In a nutshell, the takeaway message from my previous post, “Lessons Learned from Queen Elizabeth, Part 1,” was this: duty and love rarely mix well. We looked at duty and love specifically through the eyes of the Church – between the Queen and her sister Margaret and her son Prince Charles. In both instances, all parties chose duty over love. In accordance with prevailing church doctrine, Queen Elizabeth denied her sister’s request to marry the divorced Mr. Townsend. And decades later, Queen Elizabeth dissuaded Prince Charles from pursuing Camilla.
In Part 2, we will see how love and this sense of duty became increasingly muddled as time passed. We go back to the early 1970s, when Queen Elizabeth’s son, Prince Charles, fell in love with Camilla. Although Charles was smitten with Camilla, his family disapproved. And the Queen made it quite clear that Camilla didn’t fit the mold for Prince Charles.
Love and Worthiness
Most of us are familiar with the love affair of Camilla and Prince Charles. Meeting in 1971, it was widely reported that they had fallen head over heels for each. However, from the very start, this relationship would prove to be problematic. According to a book by Penny Junor, The Duchess: Camilla Parker Bowles and the Love Affair That Rocked the Crown, Camilla was not “perceived as aristocratic enough to be a princess.” Perhaps Queen Elizabeth didn’t think so either.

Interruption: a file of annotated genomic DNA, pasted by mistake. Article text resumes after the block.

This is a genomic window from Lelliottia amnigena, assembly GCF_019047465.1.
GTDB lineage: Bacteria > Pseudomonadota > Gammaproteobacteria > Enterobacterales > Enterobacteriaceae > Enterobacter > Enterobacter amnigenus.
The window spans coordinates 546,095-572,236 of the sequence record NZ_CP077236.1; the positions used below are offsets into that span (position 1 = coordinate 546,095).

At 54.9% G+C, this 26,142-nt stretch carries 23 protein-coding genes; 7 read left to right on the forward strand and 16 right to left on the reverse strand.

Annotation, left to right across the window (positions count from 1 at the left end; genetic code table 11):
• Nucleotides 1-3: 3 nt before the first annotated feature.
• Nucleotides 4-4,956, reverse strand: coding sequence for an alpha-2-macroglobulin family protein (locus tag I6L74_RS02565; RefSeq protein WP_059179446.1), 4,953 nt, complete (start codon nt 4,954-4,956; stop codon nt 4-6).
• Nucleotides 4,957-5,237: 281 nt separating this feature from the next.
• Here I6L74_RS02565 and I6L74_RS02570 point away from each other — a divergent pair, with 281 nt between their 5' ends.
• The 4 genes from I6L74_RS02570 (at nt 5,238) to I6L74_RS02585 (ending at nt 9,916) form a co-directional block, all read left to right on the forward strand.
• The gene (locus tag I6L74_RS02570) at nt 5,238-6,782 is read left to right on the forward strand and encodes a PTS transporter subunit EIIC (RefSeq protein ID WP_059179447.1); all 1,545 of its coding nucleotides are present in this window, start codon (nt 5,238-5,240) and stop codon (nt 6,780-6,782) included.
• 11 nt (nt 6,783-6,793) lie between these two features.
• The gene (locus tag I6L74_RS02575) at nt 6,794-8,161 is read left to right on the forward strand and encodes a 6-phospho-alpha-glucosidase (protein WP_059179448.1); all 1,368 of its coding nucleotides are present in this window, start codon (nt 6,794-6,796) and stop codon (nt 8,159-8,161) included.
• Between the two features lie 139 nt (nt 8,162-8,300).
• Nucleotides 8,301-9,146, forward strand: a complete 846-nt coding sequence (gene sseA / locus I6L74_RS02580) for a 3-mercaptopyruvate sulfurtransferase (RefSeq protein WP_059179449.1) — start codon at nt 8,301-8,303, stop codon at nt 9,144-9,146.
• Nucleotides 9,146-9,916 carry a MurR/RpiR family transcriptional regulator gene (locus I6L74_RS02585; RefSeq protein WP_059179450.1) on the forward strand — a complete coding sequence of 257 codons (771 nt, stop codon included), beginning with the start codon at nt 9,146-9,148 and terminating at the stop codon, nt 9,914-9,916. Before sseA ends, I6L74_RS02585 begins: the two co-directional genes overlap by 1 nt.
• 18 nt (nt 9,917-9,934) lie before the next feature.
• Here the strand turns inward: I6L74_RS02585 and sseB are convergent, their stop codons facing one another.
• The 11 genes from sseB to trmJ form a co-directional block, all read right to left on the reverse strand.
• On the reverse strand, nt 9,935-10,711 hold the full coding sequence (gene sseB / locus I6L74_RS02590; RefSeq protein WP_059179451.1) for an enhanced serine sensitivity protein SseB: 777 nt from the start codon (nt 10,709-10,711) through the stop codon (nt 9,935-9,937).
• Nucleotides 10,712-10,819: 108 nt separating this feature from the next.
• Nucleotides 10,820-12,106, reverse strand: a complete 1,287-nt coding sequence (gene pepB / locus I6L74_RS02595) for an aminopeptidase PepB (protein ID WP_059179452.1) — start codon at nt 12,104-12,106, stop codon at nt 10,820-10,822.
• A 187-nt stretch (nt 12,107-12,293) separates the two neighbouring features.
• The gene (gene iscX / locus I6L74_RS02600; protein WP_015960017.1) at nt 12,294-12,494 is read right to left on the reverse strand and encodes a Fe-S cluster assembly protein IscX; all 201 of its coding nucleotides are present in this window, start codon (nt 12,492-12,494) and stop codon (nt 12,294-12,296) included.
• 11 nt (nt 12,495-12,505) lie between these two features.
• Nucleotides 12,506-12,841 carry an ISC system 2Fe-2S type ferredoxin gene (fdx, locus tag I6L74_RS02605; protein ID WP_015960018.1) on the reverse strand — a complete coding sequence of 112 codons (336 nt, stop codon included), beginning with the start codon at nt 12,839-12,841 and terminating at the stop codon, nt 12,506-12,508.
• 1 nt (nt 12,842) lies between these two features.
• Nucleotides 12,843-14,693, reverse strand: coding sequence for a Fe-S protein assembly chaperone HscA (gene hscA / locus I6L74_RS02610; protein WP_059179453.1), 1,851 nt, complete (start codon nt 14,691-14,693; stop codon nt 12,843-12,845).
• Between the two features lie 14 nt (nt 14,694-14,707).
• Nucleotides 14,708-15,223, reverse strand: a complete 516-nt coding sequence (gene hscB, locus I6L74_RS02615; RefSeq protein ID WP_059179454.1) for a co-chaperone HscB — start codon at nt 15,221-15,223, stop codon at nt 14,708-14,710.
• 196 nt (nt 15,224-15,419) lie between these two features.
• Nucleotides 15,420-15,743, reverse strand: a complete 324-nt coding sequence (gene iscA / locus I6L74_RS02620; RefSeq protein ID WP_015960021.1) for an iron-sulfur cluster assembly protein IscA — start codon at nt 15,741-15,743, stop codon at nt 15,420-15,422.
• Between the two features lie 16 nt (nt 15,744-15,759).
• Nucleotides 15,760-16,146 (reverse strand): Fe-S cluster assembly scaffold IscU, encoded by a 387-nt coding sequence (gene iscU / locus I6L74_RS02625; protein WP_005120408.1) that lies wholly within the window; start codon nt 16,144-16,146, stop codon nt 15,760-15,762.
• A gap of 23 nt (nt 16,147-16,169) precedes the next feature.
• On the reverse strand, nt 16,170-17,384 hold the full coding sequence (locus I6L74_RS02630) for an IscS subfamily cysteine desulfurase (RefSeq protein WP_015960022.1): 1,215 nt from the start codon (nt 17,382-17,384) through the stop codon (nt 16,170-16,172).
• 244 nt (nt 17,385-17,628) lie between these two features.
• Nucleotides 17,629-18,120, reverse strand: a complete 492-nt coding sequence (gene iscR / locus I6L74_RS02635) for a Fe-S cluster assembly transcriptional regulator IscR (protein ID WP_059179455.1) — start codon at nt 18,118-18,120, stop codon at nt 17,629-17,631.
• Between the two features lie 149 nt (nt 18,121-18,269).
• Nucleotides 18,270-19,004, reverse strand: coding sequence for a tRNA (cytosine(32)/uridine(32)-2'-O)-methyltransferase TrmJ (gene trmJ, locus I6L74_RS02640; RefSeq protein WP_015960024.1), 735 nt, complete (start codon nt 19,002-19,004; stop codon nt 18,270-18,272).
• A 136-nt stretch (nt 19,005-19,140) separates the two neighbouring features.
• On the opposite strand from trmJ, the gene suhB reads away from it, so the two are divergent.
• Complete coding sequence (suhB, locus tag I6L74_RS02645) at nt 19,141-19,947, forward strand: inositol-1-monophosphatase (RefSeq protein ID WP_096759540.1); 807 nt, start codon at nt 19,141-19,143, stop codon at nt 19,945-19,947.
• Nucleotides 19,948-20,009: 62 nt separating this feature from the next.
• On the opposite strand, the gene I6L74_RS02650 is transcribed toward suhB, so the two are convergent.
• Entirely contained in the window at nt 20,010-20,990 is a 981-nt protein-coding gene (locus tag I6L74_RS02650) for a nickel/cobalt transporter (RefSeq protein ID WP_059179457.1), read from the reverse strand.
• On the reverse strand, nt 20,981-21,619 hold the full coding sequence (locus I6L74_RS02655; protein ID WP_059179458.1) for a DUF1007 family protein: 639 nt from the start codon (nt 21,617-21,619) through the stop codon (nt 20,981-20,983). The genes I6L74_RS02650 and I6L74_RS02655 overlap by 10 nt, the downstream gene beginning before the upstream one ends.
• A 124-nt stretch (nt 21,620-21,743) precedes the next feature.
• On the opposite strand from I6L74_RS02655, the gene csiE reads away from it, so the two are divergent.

So, why was it so crucial for Queen Elizabeth to have a more “suitable” daughter-in-law? No one will know for sure, yet one can surmise it was due to the public’s perception that Camilla wasn’t “good enough.” In other words, this potential spouse of the prince would not be a positive role model. Would the future princess have what it took to be a royal? The Queen and many others no doubt didn’t think so.
Questions to Ask
What does it mean to be “good enough?”
What does it mean to be a positive role model?
What does it mean to be a suitable wife to a future king?
In Proverbs 31, characteristics of a godly woman include lacking nothing of value, opening her arms to the poor, exhibiting dignity and strength, and speaking with wisdom. No one would argue that it would take a unique, powerful woman to hold such a public office. The potential princess must have a sound mind and a sense of duty to the monarchy and her husband.
Back to Queen Elizabeth. No one would argue that the Queen put duty first. Clearly, she did not see Camilla as a suitable wife for Charles. And consequently, she did what she could to derail the Camilla and Charles romance. Had the Queen minded her own business, Camilla could have very well been Prince Charles’ first and only wife. For him, it was a matter of love. For his mother, it was a matter of duty to the monarchy, the Church of England, and its traditions.
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